There’s really weird families, like the Hintons. James was a surgeon and prominent advocate for polygamy. His son Charles was a mathematician who worked on intuitive understanding of higher dimensions. He coined the term “tesseract”, he was a polygamist, his first wife was the daughter of Boole, and he invented the first automatic baseball pitching machine (using gunpowder). His son Sebastian invented the jungle gym. I don’t know if this is a selection for excellence, but it’s certainly a selection for something.

And just when you thought that story couldn’t get any more interesting (h/t Peter Lund):

One of Charles [Hinton]’s descendants is Geoffrey Hinton who won a Turing Award a couple of years ago. He is also a descendant of George Boole and George Everest (Surveyor General of India) after whom the mountain is named. He is not descended from the jungle gym guy. The jungle gym guy had two crazy Communist children who were big fans of Mao.

LowHangingFruit writes:

A good recent example is Larry Summers who is nephew to Kenneth Arrow and Paul Samuelson who both won Nobel Memorial prizes in Economics. Also Janet Yellen’s husband just so happens to have one a Nobel Memorial prize in Economics as well.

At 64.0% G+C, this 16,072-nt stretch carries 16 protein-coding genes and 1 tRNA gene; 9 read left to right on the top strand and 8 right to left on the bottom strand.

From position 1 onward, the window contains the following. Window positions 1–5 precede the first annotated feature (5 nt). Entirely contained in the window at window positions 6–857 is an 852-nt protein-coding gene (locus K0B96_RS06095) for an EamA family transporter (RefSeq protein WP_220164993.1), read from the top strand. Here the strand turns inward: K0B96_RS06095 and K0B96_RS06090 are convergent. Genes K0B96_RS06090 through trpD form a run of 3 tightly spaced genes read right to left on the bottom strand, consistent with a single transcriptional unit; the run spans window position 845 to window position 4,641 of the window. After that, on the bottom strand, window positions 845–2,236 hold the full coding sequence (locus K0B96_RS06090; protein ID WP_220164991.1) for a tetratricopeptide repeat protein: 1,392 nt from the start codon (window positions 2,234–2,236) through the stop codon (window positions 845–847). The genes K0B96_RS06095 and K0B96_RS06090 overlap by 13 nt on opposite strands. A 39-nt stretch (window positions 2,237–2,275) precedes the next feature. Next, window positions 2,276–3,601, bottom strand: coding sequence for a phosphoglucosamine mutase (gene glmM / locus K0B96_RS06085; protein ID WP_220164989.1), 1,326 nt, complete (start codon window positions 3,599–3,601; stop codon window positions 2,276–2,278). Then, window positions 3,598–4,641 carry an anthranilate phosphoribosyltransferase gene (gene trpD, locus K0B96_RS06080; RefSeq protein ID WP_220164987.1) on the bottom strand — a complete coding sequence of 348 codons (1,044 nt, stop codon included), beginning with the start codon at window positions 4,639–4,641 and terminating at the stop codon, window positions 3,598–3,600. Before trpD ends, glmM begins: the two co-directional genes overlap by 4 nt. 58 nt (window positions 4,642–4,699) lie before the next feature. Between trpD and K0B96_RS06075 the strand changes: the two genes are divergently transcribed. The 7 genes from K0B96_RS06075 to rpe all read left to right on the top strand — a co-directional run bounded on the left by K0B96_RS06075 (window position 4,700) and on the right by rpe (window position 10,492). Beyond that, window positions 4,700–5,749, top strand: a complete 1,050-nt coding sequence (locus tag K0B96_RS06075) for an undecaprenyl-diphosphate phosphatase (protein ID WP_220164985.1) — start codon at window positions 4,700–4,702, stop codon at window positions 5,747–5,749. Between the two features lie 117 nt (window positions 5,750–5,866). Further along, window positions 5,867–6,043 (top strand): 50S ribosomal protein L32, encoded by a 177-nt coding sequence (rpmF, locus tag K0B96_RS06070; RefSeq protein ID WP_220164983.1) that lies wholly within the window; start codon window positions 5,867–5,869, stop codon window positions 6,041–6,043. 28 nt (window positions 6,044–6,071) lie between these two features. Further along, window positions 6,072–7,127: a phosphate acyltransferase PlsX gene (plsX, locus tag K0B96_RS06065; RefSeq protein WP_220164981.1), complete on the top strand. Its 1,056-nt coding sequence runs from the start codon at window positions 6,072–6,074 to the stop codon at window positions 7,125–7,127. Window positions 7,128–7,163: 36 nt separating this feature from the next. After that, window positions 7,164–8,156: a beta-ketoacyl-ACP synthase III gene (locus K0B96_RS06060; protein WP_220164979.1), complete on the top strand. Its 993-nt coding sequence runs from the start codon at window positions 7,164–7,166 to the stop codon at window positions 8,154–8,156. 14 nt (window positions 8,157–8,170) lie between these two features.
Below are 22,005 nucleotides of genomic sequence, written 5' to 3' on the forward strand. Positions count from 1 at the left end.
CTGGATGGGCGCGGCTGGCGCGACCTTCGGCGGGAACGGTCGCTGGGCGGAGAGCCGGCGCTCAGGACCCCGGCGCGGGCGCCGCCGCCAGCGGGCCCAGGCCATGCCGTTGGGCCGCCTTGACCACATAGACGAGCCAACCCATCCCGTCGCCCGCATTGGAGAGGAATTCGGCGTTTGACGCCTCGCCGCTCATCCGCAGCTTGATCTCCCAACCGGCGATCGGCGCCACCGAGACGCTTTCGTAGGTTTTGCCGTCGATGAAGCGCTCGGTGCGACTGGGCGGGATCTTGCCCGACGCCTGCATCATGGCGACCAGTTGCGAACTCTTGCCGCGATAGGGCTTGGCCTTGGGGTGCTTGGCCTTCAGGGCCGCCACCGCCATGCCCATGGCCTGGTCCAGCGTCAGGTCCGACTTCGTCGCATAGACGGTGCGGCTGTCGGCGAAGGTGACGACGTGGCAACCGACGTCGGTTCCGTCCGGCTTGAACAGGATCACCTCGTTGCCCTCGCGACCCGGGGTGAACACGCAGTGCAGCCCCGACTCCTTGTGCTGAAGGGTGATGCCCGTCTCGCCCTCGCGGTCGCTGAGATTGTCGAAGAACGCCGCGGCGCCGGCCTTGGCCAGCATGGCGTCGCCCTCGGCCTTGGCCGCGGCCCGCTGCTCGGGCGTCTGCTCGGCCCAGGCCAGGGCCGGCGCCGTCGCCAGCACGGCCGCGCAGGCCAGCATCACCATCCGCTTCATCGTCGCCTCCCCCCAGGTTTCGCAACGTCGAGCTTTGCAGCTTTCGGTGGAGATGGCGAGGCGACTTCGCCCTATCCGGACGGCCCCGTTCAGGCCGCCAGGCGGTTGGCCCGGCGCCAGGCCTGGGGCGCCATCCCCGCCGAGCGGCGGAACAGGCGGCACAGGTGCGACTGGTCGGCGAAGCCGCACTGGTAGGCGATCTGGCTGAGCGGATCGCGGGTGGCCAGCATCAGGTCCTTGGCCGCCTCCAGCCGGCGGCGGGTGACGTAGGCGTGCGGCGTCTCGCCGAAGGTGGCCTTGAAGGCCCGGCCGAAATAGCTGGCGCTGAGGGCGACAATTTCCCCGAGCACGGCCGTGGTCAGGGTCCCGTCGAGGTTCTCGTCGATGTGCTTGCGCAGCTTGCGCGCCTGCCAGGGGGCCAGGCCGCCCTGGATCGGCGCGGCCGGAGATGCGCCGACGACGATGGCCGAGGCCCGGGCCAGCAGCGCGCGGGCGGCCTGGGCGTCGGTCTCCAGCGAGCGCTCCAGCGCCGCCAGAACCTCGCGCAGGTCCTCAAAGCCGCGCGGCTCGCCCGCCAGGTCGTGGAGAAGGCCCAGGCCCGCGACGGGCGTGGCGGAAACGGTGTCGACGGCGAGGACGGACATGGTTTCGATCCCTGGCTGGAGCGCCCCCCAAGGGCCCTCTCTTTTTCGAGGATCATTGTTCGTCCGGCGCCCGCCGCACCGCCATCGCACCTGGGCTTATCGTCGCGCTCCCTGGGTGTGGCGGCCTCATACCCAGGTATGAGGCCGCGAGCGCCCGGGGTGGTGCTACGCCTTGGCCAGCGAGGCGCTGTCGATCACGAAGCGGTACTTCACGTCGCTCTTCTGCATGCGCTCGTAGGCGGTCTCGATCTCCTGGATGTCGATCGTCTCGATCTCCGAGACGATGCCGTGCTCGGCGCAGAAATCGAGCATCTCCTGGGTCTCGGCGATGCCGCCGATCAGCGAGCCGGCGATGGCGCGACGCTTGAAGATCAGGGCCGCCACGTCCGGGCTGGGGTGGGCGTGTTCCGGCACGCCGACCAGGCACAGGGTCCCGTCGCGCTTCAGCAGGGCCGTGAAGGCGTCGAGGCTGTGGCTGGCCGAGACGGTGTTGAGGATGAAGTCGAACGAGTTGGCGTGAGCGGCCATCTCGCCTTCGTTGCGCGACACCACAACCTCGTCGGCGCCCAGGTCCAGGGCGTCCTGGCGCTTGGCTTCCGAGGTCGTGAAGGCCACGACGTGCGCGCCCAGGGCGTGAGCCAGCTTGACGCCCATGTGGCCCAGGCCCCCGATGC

He’s…both of their nephews? Apparently yes - Paul on his father’s side and Kenneth on his mother’s! Man, Ashkenazi Jews are great.

Mark Roulo writes:

I don’t know how to do the math, but I’d expect SOME clustering just by chance. Anyone want to take a crack at calculating the odds for “eminence clustering” by chance alone?

Many people had this objection; I don’t think it stands.

Seven parent-child pairs have won Nobel Prizes, a nice well-defined metric of extreme success. About a thousand Nobel Prizes total have been awarded in history, so about 1% of Nobelists were the child of a previous Nobelist.